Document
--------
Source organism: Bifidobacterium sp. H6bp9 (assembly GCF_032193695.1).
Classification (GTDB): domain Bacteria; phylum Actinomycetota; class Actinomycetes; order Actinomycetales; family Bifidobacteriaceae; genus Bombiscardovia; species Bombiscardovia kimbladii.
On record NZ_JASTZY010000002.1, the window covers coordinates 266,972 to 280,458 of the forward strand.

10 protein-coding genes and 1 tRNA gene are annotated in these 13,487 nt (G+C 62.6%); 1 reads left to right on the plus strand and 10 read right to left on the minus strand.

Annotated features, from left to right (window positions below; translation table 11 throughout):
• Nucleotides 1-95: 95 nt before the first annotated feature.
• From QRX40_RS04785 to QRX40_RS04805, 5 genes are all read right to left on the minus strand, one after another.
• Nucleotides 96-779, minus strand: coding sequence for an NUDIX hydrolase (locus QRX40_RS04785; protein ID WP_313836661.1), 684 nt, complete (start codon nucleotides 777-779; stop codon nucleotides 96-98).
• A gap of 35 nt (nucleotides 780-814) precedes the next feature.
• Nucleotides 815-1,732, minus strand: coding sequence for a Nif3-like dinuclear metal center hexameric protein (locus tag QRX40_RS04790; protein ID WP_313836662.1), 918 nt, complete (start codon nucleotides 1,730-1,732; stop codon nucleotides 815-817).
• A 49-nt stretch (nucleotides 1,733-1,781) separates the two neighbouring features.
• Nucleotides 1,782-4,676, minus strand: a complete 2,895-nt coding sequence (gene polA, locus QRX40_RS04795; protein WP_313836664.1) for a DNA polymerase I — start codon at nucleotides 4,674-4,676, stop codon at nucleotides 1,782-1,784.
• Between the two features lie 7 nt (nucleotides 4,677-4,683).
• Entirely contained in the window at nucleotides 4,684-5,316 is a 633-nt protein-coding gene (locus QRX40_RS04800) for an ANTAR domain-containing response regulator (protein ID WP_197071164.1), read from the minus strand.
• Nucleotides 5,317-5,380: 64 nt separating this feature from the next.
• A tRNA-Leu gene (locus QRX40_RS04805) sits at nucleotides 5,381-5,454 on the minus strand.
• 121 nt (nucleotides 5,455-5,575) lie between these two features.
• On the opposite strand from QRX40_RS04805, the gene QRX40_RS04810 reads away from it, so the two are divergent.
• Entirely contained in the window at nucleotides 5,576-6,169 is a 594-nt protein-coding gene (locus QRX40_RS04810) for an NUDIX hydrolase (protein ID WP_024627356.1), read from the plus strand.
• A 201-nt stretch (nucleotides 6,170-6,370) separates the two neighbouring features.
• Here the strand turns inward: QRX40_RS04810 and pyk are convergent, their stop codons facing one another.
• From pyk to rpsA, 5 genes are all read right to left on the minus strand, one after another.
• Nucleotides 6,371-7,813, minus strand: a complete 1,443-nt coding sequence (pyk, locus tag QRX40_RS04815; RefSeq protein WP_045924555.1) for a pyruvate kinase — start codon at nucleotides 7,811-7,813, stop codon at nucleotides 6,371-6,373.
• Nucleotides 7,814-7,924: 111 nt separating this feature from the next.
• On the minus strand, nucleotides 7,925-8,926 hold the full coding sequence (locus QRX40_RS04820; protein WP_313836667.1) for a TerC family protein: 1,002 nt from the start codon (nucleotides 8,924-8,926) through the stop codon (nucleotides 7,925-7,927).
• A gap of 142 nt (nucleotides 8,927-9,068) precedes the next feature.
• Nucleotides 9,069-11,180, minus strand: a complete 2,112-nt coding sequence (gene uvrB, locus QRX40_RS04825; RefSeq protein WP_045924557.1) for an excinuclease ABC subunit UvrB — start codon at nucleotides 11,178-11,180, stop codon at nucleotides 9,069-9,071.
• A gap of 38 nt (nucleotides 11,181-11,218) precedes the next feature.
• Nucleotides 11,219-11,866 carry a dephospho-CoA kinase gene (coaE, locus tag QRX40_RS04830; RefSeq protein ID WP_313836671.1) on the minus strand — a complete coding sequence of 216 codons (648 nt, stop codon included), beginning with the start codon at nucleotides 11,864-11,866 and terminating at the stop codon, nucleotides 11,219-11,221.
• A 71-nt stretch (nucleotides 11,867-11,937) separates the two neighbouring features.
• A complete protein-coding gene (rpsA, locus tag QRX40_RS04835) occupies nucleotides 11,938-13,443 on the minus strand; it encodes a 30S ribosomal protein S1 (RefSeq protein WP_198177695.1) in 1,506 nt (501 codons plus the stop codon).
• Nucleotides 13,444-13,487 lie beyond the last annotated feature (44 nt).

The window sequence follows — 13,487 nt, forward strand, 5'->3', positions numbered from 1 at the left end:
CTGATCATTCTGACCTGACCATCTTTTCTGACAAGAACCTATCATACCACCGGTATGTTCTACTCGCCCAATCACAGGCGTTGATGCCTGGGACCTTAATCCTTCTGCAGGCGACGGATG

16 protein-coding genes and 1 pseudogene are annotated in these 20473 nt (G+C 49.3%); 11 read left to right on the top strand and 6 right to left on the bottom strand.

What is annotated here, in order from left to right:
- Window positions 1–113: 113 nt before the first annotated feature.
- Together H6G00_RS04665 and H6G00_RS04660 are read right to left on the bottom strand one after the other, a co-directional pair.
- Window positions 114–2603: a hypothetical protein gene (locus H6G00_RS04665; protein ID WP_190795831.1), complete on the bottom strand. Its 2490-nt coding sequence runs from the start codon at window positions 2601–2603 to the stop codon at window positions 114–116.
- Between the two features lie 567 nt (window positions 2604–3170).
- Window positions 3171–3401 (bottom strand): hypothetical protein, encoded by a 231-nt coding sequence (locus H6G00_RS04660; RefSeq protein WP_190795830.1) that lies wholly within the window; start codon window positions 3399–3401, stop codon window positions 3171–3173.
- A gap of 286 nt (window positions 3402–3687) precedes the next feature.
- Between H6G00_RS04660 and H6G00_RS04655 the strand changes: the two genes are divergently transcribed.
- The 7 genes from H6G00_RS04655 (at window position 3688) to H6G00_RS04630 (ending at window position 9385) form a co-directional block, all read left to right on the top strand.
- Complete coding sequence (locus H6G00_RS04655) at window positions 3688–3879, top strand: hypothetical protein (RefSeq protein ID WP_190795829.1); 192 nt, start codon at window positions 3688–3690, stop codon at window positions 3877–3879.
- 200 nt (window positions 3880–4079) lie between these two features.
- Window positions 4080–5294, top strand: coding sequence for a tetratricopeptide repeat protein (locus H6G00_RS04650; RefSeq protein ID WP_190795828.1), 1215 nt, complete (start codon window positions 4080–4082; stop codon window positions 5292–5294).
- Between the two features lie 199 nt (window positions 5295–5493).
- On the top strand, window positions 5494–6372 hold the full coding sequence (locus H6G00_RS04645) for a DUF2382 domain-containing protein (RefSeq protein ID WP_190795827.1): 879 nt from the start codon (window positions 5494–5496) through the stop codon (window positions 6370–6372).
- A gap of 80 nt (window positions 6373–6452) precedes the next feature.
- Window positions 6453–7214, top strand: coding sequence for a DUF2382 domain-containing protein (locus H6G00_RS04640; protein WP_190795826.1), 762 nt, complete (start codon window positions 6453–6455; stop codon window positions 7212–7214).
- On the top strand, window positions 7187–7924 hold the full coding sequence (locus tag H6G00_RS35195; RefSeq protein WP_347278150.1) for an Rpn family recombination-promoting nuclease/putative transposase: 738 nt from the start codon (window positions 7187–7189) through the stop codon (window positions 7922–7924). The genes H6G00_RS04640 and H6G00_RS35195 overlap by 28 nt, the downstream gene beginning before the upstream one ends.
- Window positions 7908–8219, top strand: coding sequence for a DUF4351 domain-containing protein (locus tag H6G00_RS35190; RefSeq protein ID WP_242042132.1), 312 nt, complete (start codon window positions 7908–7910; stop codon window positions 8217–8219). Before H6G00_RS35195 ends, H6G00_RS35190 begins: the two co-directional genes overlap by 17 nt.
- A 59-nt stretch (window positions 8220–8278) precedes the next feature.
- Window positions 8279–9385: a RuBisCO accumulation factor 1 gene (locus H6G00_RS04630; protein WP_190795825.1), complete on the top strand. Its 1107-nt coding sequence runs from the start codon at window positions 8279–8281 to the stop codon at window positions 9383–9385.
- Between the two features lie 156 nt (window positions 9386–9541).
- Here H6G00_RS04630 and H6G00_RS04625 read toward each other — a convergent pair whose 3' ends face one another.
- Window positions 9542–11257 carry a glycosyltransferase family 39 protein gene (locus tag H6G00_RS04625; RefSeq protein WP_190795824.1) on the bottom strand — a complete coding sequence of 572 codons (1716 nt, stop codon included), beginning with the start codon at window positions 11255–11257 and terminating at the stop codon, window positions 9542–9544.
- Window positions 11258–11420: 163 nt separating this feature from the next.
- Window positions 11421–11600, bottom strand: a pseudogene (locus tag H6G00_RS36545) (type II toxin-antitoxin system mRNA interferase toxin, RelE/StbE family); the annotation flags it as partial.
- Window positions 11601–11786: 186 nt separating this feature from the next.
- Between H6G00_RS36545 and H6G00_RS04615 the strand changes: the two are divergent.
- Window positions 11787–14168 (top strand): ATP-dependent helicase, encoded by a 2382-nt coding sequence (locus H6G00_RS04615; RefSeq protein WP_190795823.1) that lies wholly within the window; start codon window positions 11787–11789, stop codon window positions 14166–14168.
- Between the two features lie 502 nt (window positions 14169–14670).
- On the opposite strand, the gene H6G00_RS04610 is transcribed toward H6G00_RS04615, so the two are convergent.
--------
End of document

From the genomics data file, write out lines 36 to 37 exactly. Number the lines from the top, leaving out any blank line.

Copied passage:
What is annotated here, in order from left to right:
- Window positions 1–113: 113 nt before the first annotated feature.